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Scams Continue to Flourish in Bad Economy

It’s obvious that scam artists are opportunists and I think it’s save to presume that they are a lot like sharks that smell blood in the water more so than usual in recent years due to the lousy state of the economy.

Scams come in many different flavors, and although we tend to focus a lot on internet-based scams, there are many other scams that are more “old school” in nature, including telephone calls and letters that arrive in the mail.

A recent scam warning out of Pennsylvania has police warning residents about a telephone scam that involved callers with foreign accents who are telling residents that they have won a lottery. Naturally, the callers are requesting that potential victims send money in order to receive their prize.

This is a classic “red flag.” When anyone is claiming that you have won some kind of prize or award and then advises you that you need to send money before you can receive your winnings, you are dealing with a scam artist. There should be no reason for anyone to pay to receive something they have won.

These lottery phone scams are quite widespread with reports coming in from Oklahoma and Vermont. These are essentially telephone versions of the well-known “419” internet scams where someone from overseas e-mails potential victims advising them that they are poised to receive a large amount of money. The goal is to ultimately get the victim to send them money by making them believe they have to pay some kind of fee before the money can be sent to them.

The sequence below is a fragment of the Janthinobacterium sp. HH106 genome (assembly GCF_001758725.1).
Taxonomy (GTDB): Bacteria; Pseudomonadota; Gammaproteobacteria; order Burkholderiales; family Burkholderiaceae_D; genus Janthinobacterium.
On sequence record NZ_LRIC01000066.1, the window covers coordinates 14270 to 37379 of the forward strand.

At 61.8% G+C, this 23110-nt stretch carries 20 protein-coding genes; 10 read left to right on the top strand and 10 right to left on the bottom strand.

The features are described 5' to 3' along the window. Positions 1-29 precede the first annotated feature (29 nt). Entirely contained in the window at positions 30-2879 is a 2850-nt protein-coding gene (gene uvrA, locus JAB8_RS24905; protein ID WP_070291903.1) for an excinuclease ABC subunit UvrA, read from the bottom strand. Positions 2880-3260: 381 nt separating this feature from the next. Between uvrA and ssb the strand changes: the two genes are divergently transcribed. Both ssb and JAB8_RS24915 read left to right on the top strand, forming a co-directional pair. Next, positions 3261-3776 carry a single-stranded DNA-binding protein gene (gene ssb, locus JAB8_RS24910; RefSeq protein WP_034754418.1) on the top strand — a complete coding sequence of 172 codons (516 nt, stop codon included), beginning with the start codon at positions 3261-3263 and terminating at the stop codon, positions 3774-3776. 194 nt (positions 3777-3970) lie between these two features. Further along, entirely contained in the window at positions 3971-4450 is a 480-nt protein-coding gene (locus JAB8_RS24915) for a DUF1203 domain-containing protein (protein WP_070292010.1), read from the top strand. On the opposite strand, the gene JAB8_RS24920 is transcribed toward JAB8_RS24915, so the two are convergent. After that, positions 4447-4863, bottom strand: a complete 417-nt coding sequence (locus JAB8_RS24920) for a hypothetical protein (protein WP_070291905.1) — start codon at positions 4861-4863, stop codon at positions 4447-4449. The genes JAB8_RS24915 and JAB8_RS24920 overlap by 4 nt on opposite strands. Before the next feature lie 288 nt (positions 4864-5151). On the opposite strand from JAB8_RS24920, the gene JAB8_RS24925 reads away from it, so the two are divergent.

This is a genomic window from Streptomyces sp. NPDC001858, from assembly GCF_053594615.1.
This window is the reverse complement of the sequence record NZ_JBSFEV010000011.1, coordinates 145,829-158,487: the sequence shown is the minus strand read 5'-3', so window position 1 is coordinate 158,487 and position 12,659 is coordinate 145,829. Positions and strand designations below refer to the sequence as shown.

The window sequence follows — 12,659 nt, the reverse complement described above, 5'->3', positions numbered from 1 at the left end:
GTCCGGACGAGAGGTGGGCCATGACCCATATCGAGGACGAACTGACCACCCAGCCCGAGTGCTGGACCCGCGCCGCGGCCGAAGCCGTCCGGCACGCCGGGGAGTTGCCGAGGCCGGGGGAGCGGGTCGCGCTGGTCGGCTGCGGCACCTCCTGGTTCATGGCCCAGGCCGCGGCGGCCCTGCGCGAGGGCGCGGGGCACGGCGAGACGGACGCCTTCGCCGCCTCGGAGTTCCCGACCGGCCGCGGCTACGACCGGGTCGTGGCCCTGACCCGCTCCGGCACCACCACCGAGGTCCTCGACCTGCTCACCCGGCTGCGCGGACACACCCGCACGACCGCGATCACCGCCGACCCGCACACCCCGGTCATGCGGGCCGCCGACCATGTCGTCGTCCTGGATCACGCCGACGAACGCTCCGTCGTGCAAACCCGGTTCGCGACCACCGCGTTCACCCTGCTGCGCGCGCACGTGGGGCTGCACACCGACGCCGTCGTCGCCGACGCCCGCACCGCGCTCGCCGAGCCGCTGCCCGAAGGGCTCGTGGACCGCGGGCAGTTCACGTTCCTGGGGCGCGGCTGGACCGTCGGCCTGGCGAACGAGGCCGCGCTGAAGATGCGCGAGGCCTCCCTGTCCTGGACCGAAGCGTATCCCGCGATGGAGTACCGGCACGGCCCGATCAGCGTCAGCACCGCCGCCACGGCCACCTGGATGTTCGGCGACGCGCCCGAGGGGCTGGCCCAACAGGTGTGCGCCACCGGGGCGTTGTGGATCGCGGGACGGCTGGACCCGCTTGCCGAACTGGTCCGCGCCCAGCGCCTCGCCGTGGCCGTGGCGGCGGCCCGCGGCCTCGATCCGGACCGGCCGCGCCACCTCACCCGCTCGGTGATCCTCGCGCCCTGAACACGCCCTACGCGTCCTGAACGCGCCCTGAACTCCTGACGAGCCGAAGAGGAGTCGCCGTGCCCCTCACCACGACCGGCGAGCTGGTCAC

Anytime you receive a e-mail, phone call or letter asking you for money before you can receive a large amount of money, you’re dealing with a scam artists.

Another scam out of Massachusetts appears to be targeting businesses. This scam involves trying to convince businesses that they need to comply with a state law that requires corporations to submit corporate minutes.

Massachusetts law does require corporations to file annual reports, there is no requirement to submit corporate minutes. The scammers running this scam are using the name “Compliance Services.”

The Better Business Bureau is advising corporations to decline to fill out any forms from “Compliance Services” or send them any money.

Rounding out our collection of scams is another one that involves scammers that are claiming that they represent businesses in New England that offer advance-fee loans.

These are scammers that advertise these types of loans on the internet and with no shortage of consumers in financial trouble these days, there are plenty of potential victims out there who need money now.

A consumer from Virginia was led to believe she was set to receive a $5,000 personal loan from one of these scammers after she had sent them the first six payments on the loan before she had actually received it.

Unfortunately, she never received the loan she was promised. Since many of these scams involve wiring money to overseas accounts, it makes it all the more difficult for authorities to track down the scammers or recover victims’ money.

As the BBB points out, and as we have probably beat to death in this article, if someone wants money from you before giving you a loan or a prize, it’s extraordinarily likely that you are dealing with a scammer.

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